Shakespeare's A Midsummer Nights Dream.

Essay by thereelshady007University, Bachelor'sA, October 2003

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As a playwright, William Shakespeare was way ahead of his time. The design he created for his plays has been used by most playwrights and authors long after his career came to an end. Some of these plays, such as A Midsummer Night's Dream, were comedies. In the design of a comedy, the lovers usually end up together and happy in the end. The theme of A Midsummer Night's Dream is that love does not make sense. Shakespeare is trying to say that love can make people act out of character and take risks that they would not normally take. Comedies also typically involve framework, lovers, comics, and supernatural beings such as fairies. All of these aspects play an intricate role in tying the story together at the end. Shakespeare's comedies are structured in Acts, with each Act broken down into smaller Scenes. Each Scene is important because a scene contributes something different to the end result of the play.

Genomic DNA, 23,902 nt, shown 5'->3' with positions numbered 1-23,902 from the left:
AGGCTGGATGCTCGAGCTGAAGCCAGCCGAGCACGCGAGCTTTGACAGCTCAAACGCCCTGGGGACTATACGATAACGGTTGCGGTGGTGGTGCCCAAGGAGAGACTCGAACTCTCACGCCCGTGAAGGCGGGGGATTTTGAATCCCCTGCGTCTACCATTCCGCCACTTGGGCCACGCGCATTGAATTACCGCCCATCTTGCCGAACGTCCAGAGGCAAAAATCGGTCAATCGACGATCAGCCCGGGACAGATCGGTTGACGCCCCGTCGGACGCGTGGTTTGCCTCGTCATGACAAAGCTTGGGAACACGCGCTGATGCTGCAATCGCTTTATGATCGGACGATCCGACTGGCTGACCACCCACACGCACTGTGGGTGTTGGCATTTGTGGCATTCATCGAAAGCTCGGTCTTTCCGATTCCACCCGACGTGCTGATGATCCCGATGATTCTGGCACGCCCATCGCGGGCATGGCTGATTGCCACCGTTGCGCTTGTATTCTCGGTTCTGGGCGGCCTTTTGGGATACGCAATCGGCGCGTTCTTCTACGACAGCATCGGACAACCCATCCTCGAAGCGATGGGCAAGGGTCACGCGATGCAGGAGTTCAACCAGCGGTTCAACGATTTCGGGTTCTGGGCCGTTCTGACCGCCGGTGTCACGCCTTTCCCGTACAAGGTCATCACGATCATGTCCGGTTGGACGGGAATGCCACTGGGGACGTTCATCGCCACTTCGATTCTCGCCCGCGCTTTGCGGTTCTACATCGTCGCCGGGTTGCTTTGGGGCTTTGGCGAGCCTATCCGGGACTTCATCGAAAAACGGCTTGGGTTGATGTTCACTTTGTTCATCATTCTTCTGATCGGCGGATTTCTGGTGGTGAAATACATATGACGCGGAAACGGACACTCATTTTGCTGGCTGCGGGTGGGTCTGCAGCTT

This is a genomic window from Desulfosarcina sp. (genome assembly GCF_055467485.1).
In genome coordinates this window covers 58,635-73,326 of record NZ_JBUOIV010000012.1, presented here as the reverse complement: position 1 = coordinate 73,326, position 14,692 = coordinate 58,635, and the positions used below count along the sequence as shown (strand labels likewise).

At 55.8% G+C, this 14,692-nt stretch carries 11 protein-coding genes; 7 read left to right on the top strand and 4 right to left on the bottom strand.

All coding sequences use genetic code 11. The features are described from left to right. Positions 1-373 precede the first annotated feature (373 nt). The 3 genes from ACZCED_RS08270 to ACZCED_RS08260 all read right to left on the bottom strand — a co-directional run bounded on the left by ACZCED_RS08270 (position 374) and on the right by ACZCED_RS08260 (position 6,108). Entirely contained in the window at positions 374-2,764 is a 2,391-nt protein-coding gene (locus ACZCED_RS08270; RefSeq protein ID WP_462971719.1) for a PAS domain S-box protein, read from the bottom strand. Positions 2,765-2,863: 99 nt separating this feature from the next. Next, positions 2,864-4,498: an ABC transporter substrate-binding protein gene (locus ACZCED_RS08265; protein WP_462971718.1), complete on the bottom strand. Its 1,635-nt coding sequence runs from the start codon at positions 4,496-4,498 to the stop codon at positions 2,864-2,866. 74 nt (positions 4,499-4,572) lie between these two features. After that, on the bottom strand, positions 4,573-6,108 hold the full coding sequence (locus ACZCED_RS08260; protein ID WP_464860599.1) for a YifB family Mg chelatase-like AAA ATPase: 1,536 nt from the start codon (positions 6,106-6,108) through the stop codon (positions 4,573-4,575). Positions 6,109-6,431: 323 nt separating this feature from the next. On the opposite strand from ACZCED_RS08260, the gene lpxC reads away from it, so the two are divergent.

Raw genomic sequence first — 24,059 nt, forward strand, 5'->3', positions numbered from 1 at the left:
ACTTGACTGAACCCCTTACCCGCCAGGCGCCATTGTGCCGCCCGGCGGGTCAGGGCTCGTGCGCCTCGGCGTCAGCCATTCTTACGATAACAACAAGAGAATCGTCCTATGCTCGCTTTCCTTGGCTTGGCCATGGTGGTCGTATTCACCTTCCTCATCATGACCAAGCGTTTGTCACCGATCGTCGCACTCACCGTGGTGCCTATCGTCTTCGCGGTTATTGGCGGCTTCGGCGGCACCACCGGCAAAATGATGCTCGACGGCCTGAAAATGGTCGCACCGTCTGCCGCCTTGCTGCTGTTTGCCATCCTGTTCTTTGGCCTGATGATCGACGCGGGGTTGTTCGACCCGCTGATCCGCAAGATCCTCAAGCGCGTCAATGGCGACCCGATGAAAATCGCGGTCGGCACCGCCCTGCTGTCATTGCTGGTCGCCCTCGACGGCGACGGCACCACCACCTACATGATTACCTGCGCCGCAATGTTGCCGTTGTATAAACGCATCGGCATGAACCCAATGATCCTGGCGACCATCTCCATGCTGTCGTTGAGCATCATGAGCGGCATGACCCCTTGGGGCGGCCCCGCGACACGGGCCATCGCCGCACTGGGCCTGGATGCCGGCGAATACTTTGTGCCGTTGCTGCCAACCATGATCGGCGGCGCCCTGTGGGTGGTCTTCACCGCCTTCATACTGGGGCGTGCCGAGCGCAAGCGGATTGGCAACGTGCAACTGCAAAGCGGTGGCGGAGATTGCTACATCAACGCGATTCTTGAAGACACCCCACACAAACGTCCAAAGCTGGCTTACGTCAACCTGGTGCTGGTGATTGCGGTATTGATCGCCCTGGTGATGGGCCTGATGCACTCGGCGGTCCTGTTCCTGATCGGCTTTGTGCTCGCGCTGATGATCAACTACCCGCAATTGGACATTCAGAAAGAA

Scene two of Act three contributes to the love, comic, and supernatural aspects of A Midsummer Night's Dream and demonstrates that love does not make sense.

The play would not be nearly the same without the magical tricks the fairies perform in Act three, Scene two. Oberon, the king of the fairies, had previously ordered Puck, his mischievous jester, to cast a love spell on Demetrius so that he would fall in love with Helena, who is in love with him. In the beginning of the scene, however, Oberon discovers that Puck has mistakenly cast the spell on Lysander, who is out in the forest to marry Hermia. "What hast thou done? Thou hast mistaken quite and laid the love juice on some true love's sight. Of thy misprision must perforce ensue some true love turned and not a...